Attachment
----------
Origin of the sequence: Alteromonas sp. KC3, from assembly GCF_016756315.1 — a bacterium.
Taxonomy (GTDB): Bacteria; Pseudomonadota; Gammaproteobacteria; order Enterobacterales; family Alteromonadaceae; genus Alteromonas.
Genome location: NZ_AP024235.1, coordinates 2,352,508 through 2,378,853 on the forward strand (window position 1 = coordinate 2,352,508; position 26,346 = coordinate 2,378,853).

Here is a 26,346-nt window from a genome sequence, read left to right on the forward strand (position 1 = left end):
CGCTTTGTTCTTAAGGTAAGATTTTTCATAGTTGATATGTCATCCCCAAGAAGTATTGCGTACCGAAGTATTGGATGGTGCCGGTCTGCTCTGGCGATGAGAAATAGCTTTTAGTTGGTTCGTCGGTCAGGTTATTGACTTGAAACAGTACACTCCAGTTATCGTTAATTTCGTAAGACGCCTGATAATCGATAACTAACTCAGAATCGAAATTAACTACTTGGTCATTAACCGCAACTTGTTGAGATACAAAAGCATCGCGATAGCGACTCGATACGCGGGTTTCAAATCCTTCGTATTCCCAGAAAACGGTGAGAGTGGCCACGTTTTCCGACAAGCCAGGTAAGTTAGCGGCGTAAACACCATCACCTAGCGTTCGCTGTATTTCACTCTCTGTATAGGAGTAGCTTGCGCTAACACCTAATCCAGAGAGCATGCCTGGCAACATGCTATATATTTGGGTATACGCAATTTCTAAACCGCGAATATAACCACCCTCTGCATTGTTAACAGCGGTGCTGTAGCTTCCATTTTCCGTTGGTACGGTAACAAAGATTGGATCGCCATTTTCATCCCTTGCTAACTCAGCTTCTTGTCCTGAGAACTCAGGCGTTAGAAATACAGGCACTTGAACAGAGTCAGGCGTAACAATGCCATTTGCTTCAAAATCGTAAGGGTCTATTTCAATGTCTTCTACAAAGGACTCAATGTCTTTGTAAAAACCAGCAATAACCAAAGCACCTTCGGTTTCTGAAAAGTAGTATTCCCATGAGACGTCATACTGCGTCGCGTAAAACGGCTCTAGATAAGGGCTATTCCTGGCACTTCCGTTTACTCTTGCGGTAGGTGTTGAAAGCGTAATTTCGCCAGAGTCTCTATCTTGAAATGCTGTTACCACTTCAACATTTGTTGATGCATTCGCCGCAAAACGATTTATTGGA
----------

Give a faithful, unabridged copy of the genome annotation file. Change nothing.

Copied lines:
Origin of the sequence: Alteromonas sp. KC3, from assembly GCF_016756315.1 — a bacterium.
Taxonomy (GTDB): Bacteria; Pseudomonadota; Gammaproteobacteria; order Enterobacterales; family Alteromonadaceae; genus Alteromonas.
Genome location: NZ_AP024235.1, coordinates 2,352,508 through 2,378,853 on the forward strand (window position 1 = coordinate 2,352,508; position 26,346 = coordinate 2,378,853).

Here is a 26,346-nt window from a genome sequence, read left to right on the forward strand (position 1 = left end):
CGCTTTGTTCTTAAGGTAAGATTTTTCATAGTTGATATGTCATCCCCAAGAAGTATTGCGTACCGAAGTATTGGATGGTGCCGGTCTGCTCTGGCGATGAGAAATAGCTTTTAGTTGGTTCGTCGGTCAGGTTATTGACTTGAAACAGTACACTCCAGTTATCGTTAATTTCGTAAGACGCCTGATAATCGATAACTAACTCAGAATCGAAATTAACTACTTGGTCATTAACCGCAACTTGTTGAGATACAAAAGCATCGCGATAGCGACTCGATACGCGGGTTTCAAATCCTTCGTATTCCCAGAAAACGGTGAGAGTGGCCACGTTTTCCGACAAGCCAGGTAAGTTAGCGGCGTAAACACCATCACCTAGCGTTCGCTGTATTTCACTCTCTGTATAGGAGTAGCTTGCGCTAACACCTAATCCAGAGAGCATGCCTGGCAACATGCTATATATTTGGGTATACGCAATTTCTAAACCGCGAATATAACCACCCTCTGCATTGTTAACAGCGGTGCTGTAGCTTCCATTTTCCGTTGGTACGGTAACAAAGATTGGATCGCCATTTTCATCCCTTGCTAACTCAGCTTCTTGTCCTGAGAACTCAGGCGTTAGAAATACAGGCACTTGAACAGAGTCAGGCGTAACAATGCCATTTGCTTCAAAATCGTAAGGGTCTATTTCAATGTCTTCTACAAAGGACTCAATGTCTTTGTAAAAACCAGCAATAACCAAAGCACCTTCGGTTTCTGAAAAGTAGTATTCCCATGAGACGTCATACTGCGTCGCGTAAAACGGCTCTAGATAAGGGCTATTCCTGGCACTTCCGTTTACTCTTGCGGTAGGTGTTGAAAGCGTAATTTCGCCAGAGTCTCTATCTTGAAATGCTGTTACCACTTCAACATTTGTTGATGCATTCGCCGCAAAACGATTTATTGGA